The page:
0x1C3B00DA / Zachary

There are four people in 0x1C3B00DA’s collective.

Huffduffed (135)

  1. AMENDMENT Around the world with Postgres extensions

    https://archive.fosdem.org/2019/schedule/event/around_the_world_with_postgres_extensions/

    This is a late addition to the schedule.

    Postgres continues to get more and more feature rich. But equally as impressive is the network of extensions that are growing around Postgres. With the rich extension APIs you can now add advanced functionality to Postgres without having to fork the codebase or wait for the main PostgreSQL release cycle. In this talk we’ll cover some of the basics of what an extension is and then take a tour through a variety of Postgres extensions including:

    • pgstatstatments
    • PostGIS
    • HyperLogLog and TopN Timescale
    • pg_partman
    • Citus
    • Foreign data wrappers which are their own whole class

    —Huffduffed by 0x1C3B00DA

  2. Hacking PostgreSQL

    https://archive.fosdem.org/2019/schedule/event/hacking_postgresql/

    This talk will include an introduction to the backend code and an example on hacking PG and adding in a new feature.

    We’ll cover what needs to be modified to add an option to an existing command (grammar, execution, etc) and the major components of PG (parser, commands, memory management, etc). We’ll also cover the PG style guidelines, a crash-course on using git, how to submit your patch, and the review/commitfest process.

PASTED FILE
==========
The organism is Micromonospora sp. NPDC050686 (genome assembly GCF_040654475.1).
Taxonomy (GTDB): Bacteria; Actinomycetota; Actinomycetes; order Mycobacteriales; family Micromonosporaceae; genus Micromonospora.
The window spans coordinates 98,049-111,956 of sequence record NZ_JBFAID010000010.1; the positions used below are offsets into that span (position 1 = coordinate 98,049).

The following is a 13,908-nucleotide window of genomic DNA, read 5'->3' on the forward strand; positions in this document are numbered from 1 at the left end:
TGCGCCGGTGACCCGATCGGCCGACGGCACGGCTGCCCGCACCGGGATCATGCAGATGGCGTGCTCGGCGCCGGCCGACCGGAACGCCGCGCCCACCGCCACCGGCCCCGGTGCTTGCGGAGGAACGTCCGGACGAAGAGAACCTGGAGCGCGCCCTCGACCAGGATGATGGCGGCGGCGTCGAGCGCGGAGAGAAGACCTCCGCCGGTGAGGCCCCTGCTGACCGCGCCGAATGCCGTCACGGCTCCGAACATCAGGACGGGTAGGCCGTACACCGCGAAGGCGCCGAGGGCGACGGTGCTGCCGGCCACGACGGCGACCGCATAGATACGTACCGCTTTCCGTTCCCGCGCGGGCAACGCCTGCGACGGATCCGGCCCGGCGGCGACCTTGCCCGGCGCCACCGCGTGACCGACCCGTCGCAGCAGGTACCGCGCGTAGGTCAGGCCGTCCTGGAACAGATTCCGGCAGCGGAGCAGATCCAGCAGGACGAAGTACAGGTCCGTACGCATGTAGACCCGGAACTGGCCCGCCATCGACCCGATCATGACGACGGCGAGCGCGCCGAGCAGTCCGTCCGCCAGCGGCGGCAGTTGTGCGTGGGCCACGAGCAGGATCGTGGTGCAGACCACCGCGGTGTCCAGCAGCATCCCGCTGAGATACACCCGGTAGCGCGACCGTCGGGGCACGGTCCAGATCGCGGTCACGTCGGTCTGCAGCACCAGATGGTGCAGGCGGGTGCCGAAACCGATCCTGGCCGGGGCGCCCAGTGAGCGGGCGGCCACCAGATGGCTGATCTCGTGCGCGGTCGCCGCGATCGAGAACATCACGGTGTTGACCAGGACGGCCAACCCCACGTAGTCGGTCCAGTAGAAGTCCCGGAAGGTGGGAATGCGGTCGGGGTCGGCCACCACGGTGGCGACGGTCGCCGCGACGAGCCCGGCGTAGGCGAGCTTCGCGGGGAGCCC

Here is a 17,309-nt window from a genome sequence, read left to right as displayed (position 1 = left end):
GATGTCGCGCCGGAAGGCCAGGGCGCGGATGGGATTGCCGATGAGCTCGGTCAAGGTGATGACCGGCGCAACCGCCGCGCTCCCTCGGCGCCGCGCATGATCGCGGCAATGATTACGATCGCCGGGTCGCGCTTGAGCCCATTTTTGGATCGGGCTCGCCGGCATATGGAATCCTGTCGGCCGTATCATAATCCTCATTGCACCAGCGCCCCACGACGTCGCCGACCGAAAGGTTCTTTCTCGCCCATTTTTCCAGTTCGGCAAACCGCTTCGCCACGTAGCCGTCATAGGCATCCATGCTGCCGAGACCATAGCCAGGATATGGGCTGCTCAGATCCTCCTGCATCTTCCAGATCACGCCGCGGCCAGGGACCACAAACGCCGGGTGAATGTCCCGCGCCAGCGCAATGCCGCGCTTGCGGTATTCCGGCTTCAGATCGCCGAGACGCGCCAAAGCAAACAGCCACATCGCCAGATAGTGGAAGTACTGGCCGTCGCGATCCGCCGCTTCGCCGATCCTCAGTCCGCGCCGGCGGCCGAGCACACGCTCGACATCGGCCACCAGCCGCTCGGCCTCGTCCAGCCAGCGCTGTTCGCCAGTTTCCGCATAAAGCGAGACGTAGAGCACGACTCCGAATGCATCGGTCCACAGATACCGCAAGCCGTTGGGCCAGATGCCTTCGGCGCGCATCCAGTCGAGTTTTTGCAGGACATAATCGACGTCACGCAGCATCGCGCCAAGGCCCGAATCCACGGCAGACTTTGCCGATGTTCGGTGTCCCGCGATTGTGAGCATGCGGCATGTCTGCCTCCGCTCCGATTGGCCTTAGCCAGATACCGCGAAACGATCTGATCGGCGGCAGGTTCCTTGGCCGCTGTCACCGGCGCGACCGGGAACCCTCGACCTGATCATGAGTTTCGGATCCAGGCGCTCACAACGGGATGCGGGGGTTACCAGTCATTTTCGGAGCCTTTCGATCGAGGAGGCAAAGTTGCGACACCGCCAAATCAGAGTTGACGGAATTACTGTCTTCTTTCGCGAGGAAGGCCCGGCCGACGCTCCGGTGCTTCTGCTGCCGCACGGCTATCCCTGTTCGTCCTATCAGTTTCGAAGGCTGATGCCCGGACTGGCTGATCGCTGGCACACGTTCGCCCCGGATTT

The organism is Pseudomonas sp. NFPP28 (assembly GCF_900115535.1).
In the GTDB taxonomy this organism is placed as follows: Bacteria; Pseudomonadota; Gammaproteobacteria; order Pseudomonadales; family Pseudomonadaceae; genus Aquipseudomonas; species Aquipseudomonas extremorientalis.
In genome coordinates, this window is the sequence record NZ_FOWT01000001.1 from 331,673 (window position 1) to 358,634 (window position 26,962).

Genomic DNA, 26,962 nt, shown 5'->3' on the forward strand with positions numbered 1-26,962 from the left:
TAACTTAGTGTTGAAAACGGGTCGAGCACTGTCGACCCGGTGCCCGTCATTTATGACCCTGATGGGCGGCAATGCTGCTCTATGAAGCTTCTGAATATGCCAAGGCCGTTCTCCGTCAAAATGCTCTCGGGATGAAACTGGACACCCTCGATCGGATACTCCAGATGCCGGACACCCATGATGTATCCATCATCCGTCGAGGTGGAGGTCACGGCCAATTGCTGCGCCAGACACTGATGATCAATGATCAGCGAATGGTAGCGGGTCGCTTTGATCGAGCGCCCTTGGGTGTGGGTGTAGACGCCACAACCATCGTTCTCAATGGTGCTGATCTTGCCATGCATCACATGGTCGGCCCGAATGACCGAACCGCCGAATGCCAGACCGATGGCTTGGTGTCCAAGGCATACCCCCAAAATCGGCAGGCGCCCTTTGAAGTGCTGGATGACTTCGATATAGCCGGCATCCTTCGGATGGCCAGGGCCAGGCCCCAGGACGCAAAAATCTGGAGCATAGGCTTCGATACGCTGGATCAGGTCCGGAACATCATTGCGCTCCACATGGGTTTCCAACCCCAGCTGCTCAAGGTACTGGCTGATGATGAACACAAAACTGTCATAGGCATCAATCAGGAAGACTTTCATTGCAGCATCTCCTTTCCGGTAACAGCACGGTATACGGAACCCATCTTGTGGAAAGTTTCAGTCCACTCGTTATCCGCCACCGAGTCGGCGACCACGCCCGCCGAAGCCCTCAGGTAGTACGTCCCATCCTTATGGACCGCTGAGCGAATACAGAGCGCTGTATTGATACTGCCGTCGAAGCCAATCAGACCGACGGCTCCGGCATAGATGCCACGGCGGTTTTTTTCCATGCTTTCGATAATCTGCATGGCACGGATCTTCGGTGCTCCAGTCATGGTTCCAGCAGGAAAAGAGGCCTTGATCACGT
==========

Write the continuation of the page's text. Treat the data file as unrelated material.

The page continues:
—Huffduffed by 0x1C3B00DA

  3. PostgreSQL Goes to 11!

    https://archive.fosdem.org/2019/schedule/event/postgresql11/

    The latest and greatest version of PostgreSQL is PostgreSQL 11.

    This talk will start off with some history of the community and a description of the development process including some metrics trends. It will then cover a high level overview of the features which will be part of PostgreSQL 11, and prognosticate a bit about the future of PostgreSQL.

    —Huffduffed by 0x1C3B00DA

  4. hpr3082 :: RFC 5005 Part 1 – Paged and archived feeds? Who cares?

    An interview with two passionate RFC 5005 fans on how to handle big Atom feeds

    http://hackerpublicradio.org/eps.php?id=3082

    This conversation took almost an hour, so I split it into two shows:

    Part 1 talks mostly about the RFC itself, what it means and why.
    Part 2 goes into personal experiences with the RFC and with syndication in general, in particular in the context of web comics. This is part 1.
    

    The why

    When serving most RSS/Atom feed readers today, you have to choose: Do you make a complete feed with all the things you ever published, or do you make a shorter feed with just the latest entries?

    This is a trade-off with pros and cons, and it seems like a trade-off you have to make, but a solution to let your Atom feed have the cake and eat it too existed already 13 years ago, if only any of our feed readers would adhere to it: RFC 5005, Feed Paging and Archiving The what

    https://tools.ietf.org/html/rfc5005 was published in September 2007

    The XML namespace for RFC 5005 elements is <http://purl.org/syndication/history/1.0>, aliased as fh below.
    Section 2 defines the complete feed: It is one document (Atom file) that contains the entire set the feed describes. The document is marked with an fh:complete element.
    Section 3 defines the paged feed: It is a series of documents connected with Atom link elements with rel set to the link relations first, last, previous or next.